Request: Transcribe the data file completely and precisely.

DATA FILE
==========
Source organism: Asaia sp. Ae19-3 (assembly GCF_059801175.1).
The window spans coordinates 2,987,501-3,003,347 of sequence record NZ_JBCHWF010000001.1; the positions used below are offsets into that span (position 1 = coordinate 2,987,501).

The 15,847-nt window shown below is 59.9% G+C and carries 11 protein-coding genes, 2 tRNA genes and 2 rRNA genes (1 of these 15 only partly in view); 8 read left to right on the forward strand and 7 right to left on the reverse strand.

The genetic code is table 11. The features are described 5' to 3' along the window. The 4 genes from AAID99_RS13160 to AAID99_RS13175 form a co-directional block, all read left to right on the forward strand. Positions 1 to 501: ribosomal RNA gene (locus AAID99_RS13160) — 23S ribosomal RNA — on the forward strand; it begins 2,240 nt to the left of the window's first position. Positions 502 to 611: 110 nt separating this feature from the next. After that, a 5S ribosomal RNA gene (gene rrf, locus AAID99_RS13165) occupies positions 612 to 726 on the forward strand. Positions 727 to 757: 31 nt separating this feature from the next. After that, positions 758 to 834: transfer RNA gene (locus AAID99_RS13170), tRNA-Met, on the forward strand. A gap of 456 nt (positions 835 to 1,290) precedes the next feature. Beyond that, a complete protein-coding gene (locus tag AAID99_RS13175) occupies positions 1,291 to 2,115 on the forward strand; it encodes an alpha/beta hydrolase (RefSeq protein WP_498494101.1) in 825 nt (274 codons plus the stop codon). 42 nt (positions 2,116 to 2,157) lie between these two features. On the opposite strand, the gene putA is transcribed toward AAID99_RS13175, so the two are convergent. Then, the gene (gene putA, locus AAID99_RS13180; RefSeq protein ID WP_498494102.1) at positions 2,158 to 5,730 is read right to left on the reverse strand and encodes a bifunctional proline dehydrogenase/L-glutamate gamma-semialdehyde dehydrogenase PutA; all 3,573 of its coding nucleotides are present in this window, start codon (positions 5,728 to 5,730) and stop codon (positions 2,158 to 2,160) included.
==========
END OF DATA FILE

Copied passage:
Source organism: Asaia sp. Ae19-3 (assembly GCF_059801175.1).
The window spans coordinates 2,987,501-3,003,347 of sequence record NZ_JBCHWF010000001.1; the positions used below are offsets into that span (position 1 = coordinate 2,987,501).

The 15,847-nt window shown below is 59.9% G+C and carries 11 protein-coding genes, 2 tRNA genes and 2 rRNA genes (1 of these 15 only partly in view); 8 read left to right on the forward strand and 7 right to left on the reverse strand.

The genetic code is table 11. The features are described 5' to 3' along the window. The 4 genes from AAID99_RS13160 to AAID99_RS13175 form a co-directional block, all read left to right on the forward strand. Positions 1 to 501: ribosomal RNA gene (locus AAID99_RS13160) — 23S ribosomal RNA — on the forward strand; it begins 2,240 nt to the left of the window's first position. Positions 502 to 611: 110 nt separating this feature from the next. After that, a 5S ribosomal RNA gene (gene rrf, locus AAID99_RS13165) occupies positions 612 to 726 on the forward strand. Positions 727 to 757: 31 nt separating this feature from the next. After that, positions 758 to 834: transfer RNA gene (locus AAID99_RS13170), tRNA-Met, on the forward strand. A gap of 456 nt (positions 835 to 1,290) precedes the next feature. Beyond that, a complete protein-coding gene (locus tag AAID99_RS13175) occupies positions 1,291 to 2,115 on the forward strand; it encodes an alpha/beta hydrolase (RefSeq protein WP_498494101.1) in 825 nt (274 codons plus the stop codon). 42 nt (positions 2,116 to 2,157) lie between these two features. On the opposite strand, the gene putA is transcribed toward AAID99_RS13175, so the two are convergent. Then, the gene (gene putA, locus AAID99_RS13180; RefSeq protein ID WP_498494102.1) at positions 2,158 to 5,730 is read right to left on the reverse strand and encodes a bifunctional proline dehydrogenase/L-glutamate gamma-semialdehyde dehydrogenase PutA; all 3,573 of its coding nucleotides are present in this window, start codon (positions 5,728 to 5,730) and stop codon (positions 2,158 to 2,160) included.